When you travel to the places Heifer is helping, what is your role there?
I’ll give you the example of Nepal, where we have a large project and which was my most recent visit. When we started developing strategies about six years ago, this project was initiated to test a new way of thinking. Heifer used to work on projects that had around 200 people as part of each programme. This project has 138,000 people as participants.
And the idea behind the work came from the government of Nepal, who said they wanted to limit the import of goats into the country because it was costing them a lot of money. To do that, they needed to build a goat market within the country. So Heifer has worked with local government agencies to build a programme that has reached out to 138,000 families and has provided goats at an accelerated pace. We’re now at the stage of building market structures so that the goats can be stalled and start to drive the local economic market.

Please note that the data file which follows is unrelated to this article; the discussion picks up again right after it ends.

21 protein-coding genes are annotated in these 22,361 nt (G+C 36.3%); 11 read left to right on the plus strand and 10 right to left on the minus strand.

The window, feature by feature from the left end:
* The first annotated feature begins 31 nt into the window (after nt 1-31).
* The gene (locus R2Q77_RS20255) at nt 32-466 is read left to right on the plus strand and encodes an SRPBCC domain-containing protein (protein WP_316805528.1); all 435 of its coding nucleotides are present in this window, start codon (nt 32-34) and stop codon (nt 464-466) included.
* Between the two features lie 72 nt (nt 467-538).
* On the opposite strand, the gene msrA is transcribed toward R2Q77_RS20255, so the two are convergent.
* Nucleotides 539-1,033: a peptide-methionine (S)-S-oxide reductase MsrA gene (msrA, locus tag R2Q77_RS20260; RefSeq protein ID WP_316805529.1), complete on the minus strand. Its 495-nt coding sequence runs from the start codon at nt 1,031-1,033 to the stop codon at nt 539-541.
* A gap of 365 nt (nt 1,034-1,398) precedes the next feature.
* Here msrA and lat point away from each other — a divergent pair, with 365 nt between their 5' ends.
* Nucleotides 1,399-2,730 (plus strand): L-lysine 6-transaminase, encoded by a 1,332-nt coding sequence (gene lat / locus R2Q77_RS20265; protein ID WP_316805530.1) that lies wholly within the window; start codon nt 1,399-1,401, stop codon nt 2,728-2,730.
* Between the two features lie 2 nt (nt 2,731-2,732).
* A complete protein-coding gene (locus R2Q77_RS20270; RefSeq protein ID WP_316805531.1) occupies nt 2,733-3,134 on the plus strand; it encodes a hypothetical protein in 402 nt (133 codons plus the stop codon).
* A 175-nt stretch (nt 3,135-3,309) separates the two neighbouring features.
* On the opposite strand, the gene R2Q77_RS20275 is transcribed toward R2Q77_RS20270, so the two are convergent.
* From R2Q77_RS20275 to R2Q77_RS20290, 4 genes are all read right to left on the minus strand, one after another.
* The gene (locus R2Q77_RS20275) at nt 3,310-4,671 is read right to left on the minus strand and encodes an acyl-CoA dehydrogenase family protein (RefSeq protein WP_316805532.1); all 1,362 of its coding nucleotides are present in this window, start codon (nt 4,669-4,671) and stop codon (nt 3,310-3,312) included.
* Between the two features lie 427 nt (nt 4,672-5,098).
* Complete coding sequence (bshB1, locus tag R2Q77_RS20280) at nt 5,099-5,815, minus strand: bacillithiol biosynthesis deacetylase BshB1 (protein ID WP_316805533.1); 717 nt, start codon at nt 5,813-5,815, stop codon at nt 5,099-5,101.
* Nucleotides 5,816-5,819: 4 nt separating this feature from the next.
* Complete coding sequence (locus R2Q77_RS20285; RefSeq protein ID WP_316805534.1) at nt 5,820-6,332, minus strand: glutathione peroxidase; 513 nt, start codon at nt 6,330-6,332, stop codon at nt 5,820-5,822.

Early this year, we had the results of a mid-term evaluation published and I went with a team to meet with the country’s staff and local partners to go through the results of the evaluation. We assessed what we’ve learnt, what has gone well, and what needed improvement, and we worked on an improvement plan on areas that needed strengthening for the second half of the project. So that’s the kind of work I do.
It’s amazing because nearly ten years ago, Heifer’s motto was, “We end hunger one family at a time.” But our more recent strategy is about not working with just one family but working with whole communities.
How exactly do you implement the programmes to work in these communities?
We work with local project partners. What that means is that in any area in the countries where we work there are local non-profits that are perhaps agricultural specialists, trainers or business planners. And we work with them and train them in the methodologies that we use and they work with us as implementing partners.